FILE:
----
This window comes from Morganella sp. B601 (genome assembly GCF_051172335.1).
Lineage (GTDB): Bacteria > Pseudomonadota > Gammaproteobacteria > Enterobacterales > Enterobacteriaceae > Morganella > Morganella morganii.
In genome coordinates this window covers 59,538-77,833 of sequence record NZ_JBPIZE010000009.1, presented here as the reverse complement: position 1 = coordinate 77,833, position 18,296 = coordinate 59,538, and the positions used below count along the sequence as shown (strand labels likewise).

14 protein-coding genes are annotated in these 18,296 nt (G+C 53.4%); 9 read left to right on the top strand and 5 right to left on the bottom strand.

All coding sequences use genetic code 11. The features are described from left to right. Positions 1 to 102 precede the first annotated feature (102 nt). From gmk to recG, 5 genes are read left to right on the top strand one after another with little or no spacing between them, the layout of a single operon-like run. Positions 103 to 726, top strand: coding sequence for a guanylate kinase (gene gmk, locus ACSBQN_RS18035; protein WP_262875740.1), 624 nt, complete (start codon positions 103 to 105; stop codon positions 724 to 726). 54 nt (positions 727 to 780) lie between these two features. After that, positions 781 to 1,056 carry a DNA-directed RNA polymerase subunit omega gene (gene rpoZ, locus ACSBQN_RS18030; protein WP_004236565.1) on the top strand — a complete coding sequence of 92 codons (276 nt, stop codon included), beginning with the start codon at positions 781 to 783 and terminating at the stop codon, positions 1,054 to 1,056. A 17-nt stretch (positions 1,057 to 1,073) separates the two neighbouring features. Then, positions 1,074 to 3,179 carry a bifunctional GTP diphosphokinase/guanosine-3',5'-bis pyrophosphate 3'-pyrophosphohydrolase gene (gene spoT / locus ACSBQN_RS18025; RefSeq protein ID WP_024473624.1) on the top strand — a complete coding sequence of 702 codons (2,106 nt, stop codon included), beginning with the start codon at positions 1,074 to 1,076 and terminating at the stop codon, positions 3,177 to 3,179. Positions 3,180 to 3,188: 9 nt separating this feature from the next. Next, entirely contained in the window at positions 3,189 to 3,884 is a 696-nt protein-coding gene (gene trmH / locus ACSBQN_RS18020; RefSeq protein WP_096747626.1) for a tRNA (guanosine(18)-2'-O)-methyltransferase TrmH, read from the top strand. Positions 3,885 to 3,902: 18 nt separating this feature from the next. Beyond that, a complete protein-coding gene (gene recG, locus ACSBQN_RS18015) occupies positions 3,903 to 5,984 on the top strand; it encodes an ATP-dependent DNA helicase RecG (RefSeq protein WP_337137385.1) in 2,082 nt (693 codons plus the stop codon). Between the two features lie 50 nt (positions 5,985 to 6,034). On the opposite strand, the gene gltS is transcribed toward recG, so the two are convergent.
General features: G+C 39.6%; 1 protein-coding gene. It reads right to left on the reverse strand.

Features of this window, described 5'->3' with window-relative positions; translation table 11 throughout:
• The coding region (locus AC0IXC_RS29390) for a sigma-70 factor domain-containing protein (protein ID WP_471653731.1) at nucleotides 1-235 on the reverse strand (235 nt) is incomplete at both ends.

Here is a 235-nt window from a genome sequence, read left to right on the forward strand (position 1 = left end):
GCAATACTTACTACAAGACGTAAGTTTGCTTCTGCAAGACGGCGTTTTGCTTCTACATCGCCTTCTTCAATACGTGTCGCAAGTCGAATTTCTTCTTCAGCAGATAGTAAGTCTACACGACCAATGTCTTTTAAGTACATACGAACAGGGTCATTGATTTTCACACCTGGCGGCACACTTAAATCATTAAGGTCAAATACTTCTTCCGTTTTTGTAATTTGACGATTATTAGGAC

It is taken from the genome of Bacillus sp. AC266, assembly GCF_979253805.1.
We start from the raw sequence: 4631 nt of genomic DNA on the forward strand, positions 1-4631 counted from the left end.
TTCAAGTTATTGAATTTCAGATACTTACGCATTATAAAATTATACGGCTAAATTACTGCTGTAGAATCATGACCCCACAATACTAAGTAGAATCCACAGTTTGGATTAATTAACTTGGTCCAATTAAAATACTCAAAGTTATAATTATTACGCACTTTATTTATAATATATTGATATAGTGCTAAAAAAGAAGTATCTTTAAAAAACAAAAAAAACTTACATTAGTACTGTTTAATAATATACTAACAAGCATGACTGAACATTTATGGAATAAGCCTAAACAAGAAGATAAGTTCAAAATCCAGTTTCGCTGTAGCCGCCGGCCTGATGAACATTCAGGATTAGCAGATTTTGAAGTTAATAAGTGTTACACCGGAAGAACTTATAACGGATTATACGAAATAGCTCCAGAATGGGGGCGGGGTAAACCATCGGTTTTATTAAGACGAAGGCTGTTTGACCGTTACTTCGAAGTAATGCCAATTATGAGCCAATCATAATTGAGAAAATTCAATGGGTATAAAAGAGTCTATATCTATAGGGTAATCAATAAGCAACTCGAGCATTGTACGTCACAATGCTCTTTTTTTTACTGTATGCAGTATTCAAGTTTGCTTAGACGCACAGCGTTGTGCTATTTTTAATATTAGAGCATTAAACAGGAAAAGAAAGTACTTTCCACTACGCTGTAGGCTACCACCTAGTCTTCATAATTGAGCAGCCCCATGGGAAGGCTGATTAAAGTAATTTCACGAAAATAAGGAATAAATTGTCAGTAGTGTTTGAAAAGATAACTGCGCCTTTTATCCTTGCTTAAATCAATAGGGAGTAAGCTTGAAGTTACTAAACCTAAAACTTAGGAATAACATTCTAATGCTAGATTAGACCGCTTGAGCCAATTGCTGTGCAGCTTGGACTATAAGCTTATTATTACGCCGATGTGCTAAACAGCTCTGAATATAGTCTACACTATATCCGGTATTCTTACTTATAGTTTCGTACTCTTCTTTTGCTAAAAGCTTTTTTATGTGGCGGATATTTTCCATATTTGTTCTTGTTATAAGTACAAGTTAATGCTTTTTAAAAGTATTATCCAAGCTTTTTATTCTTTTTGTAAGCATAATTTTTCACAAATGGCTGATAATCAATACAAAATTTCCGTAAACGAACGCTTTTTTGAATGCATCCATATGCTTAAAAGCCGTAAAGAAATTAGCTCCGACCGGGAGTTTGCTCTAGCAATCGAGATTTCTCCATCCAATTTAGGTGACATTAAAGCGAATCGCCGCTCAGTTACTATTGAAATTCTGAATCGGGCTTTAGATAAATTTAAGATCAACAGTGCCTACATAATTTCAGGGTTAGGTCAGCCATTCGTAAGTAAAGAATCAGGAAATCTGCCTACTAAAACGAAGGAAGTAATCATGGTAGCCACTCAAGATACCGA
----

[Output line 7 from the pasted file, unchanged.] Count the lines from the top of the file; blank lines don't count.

Features of this window, described 5'->3' with window-relative positions; translation table 11 throughout: